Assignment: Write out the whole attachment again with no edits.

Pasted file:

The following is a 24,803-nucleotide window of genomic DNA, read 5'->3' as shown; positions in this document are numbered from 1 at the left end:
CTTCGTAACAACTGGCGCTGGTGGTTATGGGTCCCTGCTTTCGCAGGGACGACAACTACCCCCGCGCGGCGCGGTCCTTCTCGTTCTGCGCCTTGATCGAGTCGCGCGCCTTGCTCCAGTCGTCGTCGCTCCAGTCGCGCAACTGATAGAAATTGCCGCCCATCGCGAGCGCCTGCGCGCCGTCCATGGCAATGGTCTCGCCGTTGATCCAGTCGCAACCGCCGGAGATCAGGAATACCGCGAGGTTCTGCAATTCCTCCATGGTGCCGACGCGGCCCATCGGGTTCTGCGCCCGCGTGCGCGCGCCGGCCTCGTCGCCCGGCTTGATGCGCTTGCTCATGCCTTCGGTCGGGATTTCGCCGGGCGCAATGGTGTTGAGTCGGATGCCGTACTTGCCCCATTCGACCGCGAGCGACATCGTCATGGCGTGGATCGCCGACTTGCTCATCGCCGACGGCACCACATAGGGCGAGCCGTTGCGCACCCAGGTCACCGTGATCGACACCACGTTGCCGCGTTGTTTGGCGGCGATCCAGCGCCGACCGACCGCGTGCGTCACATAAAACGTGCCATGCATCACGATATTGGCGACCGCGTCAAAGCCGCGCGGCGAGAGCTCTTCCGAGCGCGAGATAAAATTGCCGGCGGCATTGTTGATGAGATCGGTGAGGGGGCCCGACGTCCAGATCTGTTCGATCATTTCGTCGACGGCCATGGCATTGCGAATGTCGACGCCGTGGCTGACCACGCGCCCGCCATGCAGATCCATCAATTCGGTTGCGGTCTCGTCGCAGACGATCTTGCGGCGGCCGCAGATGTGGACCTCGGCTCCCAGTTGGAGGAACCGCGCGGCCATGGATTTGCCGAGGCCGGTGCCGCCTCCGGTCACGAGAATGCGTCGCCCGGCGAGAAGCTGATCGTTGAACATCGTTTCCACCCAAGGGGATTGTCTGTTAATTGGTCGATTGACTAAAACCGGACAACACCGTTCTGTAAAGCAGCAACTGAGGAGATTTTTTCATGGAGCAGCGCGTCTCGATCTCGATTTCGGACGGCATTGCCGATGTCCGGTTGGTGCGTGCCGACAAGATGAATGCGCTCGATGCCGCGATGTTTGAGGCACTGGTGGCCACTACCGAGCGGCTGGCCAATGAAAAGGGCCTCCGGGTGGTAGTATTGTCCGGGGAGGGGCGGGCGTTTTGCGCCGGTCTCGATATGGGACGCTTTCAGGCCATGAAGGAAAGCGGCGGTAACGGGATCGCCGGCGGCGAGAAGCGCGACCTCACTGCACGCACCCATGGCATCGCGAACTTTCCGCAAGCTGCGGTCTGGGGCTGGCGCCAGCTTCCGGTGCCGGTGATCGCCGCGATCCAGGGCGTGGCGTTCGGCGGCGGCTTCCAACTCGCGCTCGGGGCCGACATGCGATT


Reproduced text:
The following is a 24,803-nucleotide window of genomic DNA, read 5'->3' as shown; positions in this document are numbered from 1 at the left end:
CTTCGTAACAACTGGCGCTGGTGGTTATGGGTCCCTGCTTTCGCAGGGACGACAACTACCCCCGCGCGGCGCGGTCCTTCTCGTTCTGCGCCTTGATCGAGTCGCGCGCCTTGCTCCAGTCGTCGTCGCTCCAGTCGCGCAACTGATAGAAATTGCCGCCCATCGCGAGCGCCTGCGCGCCGTCCATGGCAATGGTCTCGCCGTTGATCCAGTCGCAACCGCCGGAGATCAGGAATACCGCGAGGTTCTGCAATTCCTCCATGGTGCCGACGCGGCCCATCGGGTTCTGCGCCCGCGTGCGCGCGCCGGCCTCGTCGCCCGGCTTGATGCGCTTGCTCATGCCTTCGGTCGGGATTTCGCCGGGCGCAATGGTGTTGAGTCGGATGCCGTACTTGCCCCATTCGACCGCGAGCGACATCGTCATGGCGTGGATCGCCGACTTGCTCATCGCCGACGGCACCACATAGGGCGAGCCGTTGCGCACCCAGGTCACCGTGATCGACACCACGTTGCCGCGTTGTTTGGCGGCGATCCAGCGCCGACCGACCGCGTGCGTCACATAAAACGTGCCATGCATCACGATATTGGCGACCGCGTCAAAGCCGCGCGGCGAGAGCTCTTCCGAGCGCGAGATAAAATTGCCGGCGGCATTGTTGATGAGATCGGTGAGGGGGCCCGACGTCCAGATCTGTTCGATCATTTCGTCGACGGCCATGGCATTGCGAATGTCGACGCCGTGGCTGACCACGCGCCCGCCATGCAGATCCATCAATTCGGTTGCGGTCTCGTCGCAGACGATCTTGCGGCGGCCGCAGATGTGGACCTCGGCTCCCAGTTGGAGGAACCGCGCGGCCATGGATTTGCCGAGGCCGGTGCCGCCTCCGGTCACGAGAATGCGTCGCCCGGCGAGAAGCTGATCGTTGAACATCGTTTCCACCCAAGGGGATTGTCTGTTAATTGGTCGATTGACTAAAACCGGACAACACCGTTCTGTAAAGCAGCAACTGAGGAGATTTTTTCATGGAGCAGCGCGTCTCGATCTCGATTTCGGACGGCATTGCCGATGTCCGGTTGGTGCGTGCCGACAAGATGAATGCGCTCGATGCCGCGATGTTTGAGGCACTGGTGGCCACTACCGAGCGGCTGGCCAATGAAAAGGGCCTCCGGGTGGTAGTATTGTCCGGGGAGGGGCGGGCGTTTTGCGCCGGTCTCGATATGGGACGCTTTCAGGCCATGAAGGAAAGCGGCGGTAACGGGATCGCCGGCGGCGAGAAGCGCGACCTCACTGCACGCACCCATGGCATCGCGAACTTTCCGCAAGCTGCGGTCTGGGGCTGGCGCCAGCTTCCGGTGCCGGTGATCGCCGCGATCCAGGGCGTGGCGTTCGGCGGCGGCTTCCAACTCGCGCTCGGGGCCGACATGCGATT